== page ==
These are biologic therapies that are highly similar to the reference product in clinical potency and toxicity but may have slight differences in components that do not appear to affect their clinical efficacy or toxicity [4]. Biosimilar mAbs are being developed as the patents expire on existing products. Examples include mAbs similar to infliximab and adalimumab, which target tumor necrosis factor (TNF).

Bispecific antibodies (BsAbs)

These are antibodies with two binding sites directed at two different antigens or two different epitopes on the same antigen. The clinical therapeutic effects of BsAbs are superior to those of monoclonal antibodies (MoAbs), with broad applications for tumor immunotherapy as well as for the treatment of other diseases. Recently, with progress in antibody or protein engineering and recombinant DNA technology, various platforms for generating different types of BsAbs based on novel strategies, for various uses, have been established.

The Future of Monoclonal Antibodies

It is difficult to predict what the future of antibody humanization will look like. Over time, the humanization process of mouse-derived antibodies has become much more sophisticated, with several companies now performing in silico optimization of Complementarity-determining regions (CDRs)( they are part of the variable chains in immunoglobulins (antibodies) and T cell receptors, generated by B-cells and T-cells respectively, where these molecules bind to their specific antigen) for T-cell epitope avoidance to reduce immunogenicity. Yeast display is a new technology that in theory avoids some of the disadvantages of the phage display process for monoclonal antibody generation. Newer transgenic mice that have a fuller complement of human antibody genes are also being used to develop a new generation of fully human monoclonal antibodies.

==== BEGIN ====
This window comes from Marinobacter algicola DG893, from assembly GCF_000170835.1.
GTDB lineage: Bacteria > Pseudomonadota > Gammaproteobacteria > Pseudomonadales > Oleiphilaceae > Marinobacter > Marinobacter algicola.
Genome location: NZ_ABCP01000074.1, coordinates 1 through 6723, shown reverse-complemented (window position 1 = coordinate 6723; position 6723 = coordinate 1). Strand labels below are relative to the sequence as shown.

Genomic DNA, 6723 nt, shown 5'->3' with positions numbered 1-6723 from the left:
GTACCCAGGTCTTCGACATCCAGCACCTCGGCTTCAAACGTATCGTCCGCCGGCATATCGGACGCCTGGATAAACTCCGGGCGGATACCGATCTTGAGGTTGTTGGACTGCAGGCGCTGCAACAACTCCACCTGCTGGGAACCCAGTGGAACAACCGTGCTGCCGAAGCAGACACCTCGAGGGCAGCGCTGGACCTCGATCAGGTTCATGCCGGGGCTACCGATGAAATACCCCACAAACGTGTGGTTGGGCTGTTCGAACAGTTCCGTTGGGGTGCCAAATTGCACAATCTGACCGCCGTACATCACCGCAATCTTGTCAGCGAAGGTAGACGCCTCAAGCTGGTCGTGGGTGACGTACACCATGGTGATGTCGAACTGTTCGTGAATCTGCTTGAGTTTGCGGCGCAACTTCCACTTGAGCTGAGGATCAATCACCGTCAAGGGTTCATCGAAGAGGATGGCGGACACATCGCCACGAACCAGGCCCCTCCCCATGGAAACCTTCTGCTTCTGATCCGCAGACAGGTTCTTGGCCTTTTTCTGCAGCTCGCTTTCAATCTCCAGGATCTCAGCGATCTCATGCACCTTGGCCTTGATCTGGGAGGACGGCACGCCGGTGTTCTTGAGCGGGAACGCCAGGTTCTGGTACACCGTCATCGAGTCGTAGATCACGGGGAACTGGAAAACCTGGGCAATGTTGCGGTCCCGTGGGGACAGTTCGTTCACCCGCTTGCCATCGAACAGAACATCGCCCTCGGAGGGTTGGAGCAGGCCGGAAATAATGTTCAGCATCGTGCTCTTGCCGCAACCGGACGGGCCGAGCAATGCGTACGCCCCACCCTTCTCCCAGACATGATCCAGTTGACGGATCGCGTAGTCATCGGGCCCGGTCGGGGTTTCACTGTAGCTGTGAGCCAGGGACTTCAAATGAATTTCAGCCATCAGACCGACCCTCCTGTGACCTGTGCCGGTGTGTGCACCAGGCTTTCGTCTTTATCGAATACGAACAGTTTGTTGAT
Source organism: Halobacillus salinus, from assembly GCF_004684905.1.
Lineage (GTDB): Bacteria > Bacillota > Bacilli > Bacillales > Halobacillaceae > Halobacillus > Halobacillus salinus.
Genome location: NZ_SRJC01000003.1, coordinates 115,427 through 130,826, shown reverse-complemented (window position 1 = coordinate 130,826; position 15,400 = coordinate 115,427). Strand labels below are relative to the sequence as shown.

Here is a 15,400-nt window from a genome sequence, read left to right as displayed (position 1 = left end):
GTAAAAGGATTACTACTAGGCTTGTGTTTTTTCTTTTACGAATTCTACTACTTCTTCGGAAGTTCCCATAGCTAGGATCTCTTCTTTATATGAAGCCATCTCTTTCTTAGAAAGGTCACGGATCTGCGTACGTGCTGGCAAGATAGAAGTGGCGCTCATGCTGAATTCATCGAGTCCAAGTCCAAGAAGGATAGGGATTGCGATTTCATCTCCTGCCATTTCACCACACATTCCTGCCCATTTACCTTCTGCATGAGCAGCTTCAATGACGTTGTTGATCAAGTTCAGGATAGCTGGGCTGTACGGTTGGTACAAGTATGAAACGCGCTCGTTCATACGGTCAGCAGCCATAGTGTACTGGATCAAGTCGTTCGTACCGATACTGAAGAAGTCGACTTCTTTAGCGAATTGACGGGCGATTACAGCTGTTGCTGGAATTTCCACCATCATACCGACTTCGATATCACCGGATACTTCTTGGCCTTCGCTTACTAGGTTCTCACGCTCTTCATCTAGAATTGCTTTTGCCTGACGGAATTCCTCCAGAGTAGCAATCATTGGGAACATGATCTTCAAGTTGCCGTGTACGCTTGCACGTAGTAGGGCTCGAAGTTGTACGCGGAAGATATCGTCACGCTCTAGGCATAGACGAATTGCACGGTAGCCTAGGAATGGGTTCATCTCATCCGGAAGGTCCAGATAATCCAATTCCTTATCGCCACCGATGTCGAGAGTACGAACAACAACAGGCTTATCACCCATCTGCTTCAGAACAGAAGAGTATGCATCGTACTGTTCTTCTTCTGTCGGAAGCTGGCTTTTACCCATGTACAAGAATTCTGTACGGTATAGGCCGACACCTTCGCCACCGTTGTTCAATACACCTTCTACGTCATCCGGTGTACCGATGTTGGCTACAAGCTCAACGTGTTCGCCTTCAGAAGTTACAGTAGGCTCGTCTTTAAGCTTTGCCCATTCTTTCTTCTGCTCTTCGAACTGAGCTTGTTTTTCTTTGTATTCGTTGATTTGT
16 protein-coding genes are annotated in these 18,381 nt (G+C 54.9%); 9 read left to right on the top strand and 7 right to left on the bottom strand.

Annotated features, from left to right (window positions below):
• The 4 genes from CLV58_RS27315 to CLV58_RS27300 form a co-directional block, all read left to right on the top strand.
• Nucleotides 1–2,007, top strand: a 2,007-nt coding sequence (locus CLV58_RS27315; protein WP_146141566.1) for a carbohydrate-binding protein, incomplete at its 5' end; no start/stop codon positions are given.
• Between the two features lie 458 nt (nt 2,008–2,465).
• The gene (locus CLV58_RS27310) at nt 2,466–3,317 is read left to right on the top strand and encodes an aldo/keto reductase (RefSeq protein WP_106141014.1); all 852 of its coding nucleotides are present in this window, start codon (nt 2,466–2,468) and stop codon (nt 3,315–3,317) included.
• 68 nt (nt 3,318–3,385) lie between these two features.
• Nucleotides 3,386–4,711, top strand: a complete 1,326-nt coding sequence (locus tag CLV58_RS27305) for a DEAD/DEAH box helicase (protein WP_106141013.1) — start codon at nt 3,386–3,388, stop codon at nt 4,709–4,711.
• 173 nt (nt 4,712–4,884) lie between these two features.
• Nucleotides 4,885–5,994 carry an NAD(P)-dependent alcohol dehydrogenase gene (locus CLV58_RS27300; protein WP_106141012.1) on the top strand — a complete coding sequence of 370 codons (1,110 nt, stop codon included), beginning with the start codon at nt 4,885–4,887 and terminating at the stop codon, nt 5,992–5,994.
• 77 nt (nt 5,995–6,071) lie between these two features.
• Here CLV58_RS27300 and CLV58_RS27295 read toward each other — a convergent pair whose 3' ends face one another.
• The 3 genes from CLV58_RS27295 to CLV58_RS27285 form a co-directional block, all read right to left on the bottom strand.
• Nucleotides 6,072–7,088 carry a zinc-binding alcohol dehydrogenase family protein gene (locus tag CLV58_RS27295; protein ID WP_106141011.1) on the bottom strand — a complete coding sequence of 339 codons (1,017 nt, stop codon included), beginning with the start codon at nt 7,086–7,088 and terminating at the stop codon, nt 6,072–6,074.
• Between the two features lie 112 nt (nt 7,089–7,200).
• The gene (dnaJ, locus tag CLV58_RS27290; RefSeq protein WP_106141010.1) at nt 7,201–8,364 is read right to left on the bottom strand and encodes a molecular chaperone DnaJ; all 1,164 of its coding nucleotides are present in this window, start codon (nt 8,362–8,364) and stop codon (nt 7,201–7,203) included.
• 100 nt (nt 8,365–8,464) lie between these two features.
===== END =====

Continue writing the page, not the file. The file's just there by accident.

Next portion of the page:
Conclusion

Monoclonal antibodies have also been applied in the treatment of non-infectious diseases such as cancer, immune diseases, arthritis and other disorders resulting from organ transplantation. This review highlights mAbs applications in biomedicine, and discusses state-of-the-art technologies related to their potential uses. With the advent of fully human MAbs, the efficacy and safety have improved in the treatment of various cardiovascular, cancer, respiratory, hematology, autoimmune diseases and infections. The introduction of biosimilars will increase the affordability and utilization of MAbs in the treatment of various diseases. Have the magic bullets arrived? We can now answer this question with a resounding yes. Mabs have made and are making major contributions to the therapy of human malignancies, and as new targets and pathways of human disease are identified, the role of Mabs for treatment of human disease will only continue to grow and expand.

Remarks: This article will be continuing with each individual Drug in detail as a series.

References

  1. Ribatti D. From the discovery of monoclonal antibodies to their therapeutic application: An historical reappraisal, Immunol Letters 2014; 161(1): 96-9.
  2. John P Manis, MD. Overview of therapeutic monoclonal antibodies: Jun 2022
  3. Wang S. Advances in the production of human monoclonal antibodies. Antibo Techn Journ. 2011;1:1-4
  4. Macdonald JC, Hartman H, Jacobs IA. Regulatory considerations in oncologic biosimilar drug development. MAbs 2015;7:653.
  5. Newsome BW, Ernstoff MS. The clinical pharmacology of therapeutic monoclonal antibodies in the treatment of malignancy; have the magic bullets arrived? Br J Clin Pharmacol. 2008;66(1):6-19.
  6. Geoffrey Banks, Monoclonal Antibodies: Past, Present and Future: January 23, 2018, https://www.nuventra.com/resources/blog
D. Suryaprabha

D. Suryaprabha

Senior Executive-Clinical Research